What is Research

Posted on February 12, 2010, 5:44 pm, by Angela, under Uncategorized.

Notes From:
INTERDISCIPLINARY DIALOGUES 2009/2010 – WHAT IS RESEARCH?

Session II
Research, Ethics, Politics
February 12, 2010, 1:00 – 3:00 p.m., LB 646 Library Building, 1400 De Maisonneuve Ouest

Presentations by:

Josh Schwebel: Escaping ‘What’ and ‘Is’: research beyond subject(s)

Ioana Radu: Doing research with aboriginal people: the role of knowledge mobilization, engaged scholarship and sharing authority

Eric Ronis: Every Story Needs a Villain (or Does It?): Framing Social Protest Research in 2010

Devora Neumark: Art and Ethics Within and Outside of the Academy

Discussant: Joel McKim (Concordia, Communication Studies)

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Ioana Radu

Research and Aboriginal People.

Doing research with aboriginal people: the role of knowledge mobilization, engaged scholarship and sharing authority

Radu spend 8 years living in a community of the Cree Nation of Nemaska in James Bay.  She works on concepts of development and self governance.  She conducts research through oral history and interviews.

She takes approach that: Research -> Contributing to the social capital of the communities.

RESEARCH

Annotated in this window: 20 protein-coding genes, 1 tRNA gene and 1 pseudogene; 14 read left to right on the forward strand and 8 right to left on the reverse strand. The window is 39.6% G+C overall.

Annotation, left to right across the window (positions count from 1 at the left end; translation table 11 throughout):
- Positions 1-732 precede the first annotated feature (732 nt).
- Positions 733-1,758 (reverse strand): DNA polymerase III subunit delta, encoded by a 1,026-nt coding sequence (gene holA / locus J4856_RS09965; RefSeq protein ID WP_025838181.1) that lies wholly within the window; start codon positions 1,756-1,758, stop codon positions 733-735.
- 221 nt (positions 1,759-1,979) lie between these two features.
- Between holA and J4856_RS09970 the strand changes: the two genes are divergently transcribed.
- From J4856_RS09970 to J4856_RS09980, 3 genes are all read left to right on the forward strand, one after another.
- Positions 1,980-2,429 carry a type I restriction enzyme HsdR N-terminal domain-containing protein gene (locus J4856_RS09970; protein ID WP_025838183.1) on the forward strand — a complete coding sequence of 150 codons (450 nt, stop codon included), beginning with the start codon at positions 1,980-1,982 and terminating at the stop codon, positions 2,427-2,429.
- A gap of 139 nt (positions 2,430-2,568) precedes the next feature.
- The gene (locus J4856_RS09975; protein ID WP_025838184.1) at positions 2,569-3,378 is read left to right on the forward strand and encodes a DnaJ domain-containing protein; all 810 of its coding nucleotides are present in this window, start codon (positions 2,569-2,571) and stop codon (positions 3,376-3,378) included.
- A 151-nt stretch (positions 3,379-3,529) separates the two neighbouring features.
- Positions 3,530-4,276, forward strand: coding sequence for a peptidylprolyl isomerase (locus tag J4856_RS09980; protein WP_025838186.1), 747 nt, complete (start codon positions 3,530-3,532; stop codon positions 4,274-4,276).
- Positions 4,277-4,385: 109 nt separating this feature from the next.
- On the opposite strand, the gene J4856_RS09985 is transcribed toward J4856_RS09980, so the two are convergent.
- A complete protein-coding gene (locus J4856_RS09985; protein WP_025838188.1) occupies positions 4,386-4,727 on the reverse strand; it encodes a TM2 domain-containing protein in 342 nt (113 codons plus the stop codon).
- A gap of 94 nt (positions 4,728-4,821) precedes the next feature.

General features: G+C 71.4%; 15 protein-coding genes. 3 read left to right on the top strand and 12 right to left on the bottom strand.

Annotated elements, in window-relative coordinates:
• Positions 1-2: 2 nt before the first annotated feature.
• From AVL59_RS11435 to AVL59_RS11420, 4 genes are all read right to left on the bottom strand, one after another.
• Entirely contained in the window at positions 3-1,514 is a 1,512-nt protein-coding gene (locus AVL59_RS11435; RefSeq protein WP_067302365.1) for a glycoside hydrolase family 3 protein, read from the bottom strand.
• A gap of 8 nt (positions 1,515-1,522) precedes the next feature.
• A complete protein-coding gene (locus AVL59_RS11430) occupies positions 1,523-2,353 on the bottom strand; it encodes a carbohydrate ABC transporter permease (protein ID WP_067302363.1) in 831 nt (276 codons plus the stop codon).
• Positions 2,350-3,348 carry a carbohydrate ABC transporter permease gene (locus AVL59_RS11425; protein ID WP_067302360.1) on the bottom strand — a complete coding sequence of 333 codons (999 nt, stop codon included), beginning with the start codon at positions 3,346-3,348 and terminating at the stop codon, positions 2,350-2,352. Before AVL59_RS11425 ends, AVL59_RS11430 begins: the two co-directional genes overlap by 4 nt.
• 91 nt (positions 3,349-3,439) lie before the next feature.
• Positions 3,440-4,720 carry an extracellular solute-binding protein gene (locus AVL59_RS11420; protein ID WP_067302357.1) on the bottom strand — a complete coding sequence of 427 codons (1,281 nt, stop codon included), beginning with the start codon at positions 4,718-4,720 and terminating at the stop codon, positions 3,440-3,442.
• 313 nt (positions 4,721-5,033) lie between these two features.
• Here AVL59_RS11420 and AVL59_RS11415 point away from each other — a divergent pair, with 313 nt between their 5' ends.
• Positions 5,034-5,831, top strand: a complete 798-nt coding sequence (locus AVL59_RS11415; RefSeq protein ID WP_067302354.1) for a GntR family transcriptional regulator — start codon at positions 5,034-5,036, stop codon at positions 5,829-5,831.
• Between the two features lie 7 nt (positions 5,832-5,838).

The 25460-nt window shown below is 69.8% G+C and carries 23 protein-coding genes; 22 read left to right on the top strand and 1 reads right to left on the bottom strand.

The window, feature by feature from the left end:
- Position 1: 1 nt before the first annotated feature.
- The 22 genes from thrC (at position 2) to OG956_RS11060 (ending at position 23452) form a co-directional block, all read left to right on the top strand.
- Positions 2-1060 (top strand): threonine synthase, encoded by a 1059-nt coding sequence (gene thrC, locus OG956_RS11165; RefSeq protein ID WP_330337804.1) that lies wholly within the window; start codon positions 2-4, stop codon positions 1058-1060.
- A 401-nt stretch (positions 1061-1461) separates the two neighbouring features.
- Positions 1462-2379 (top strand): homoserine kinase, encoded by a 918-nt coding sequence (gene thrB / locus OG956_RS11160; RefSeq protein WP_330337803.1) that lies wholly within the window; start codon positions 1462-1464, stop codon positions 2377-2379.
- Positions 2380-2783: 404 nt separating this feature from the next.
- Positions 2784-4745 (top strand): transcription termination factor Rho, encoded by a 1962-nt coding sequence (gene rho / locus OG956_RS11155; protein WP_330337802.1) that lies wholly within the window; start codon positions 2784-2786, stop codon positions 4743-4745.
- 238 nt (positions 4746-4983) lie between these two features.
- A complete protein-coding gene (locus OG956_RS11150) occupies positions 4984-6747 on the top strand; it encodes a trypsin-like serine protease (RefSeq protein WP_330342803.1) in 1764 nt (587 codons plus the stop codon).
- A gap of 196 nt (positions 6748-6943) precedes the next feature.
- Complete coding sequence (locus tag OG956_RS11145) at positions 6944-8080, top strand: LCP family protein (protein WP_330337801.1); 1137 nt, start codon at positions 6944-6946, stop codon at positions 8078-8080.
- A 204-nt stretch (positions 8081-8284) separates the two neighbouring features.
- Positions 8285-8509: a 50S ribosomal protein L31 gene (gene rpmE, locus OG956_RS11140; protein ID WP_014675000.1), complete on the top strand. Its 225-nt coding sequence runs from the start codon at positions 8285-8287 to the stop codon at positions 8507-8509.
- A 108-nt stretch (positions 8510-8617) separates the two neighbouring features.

Ruling ideas of the discipline: Authority, Objectivity, Distance, Objective Neutrality

Another approach: Multiplicity, Difference, Social & Political endeavor as much as an Academic one

ETHICS

Interpertatory, Dissemination, Personal, Civil and Political

POLITIC AND ABORIGINAL PEOPLE

  • -Acknowledge agency
  • -Imagined social struggle
  • -Multivocal – There are many voice is a community to be heard
  • -Multilateral – There are many parties to consider
  • -Respect of justice, equality and inclusiveness

KNOWLEDGE MOBLIZATION

  • Connection between research and practice
  • Co-creation of knowledge
  • A way of thinking and doing research.
  • Knowledge mediated through social /political processes
  • Acknowledge difference/multiplicity

ENGAGED SCHOLARSHIP

  • Building Relationships
  • Working with living, not building a memorial to the past, looking to the future.
  • Long-term commitment

SHARING AUTHORITY
(This notion originates from the Oral History field)

  • Knowing from ->controlled narrative.
  • Knowing with -> mutual creation/dialogue (Greenspan)
  • Less chronologically structured
  • Subjectivity
  • Self-reflexivity

Resistance and contesting narrative within Aboriginal communities.

Radu then showed a video of complied interviews with people from Nemaska about Aboriginal notions of development. Video called “Reflections on Development”

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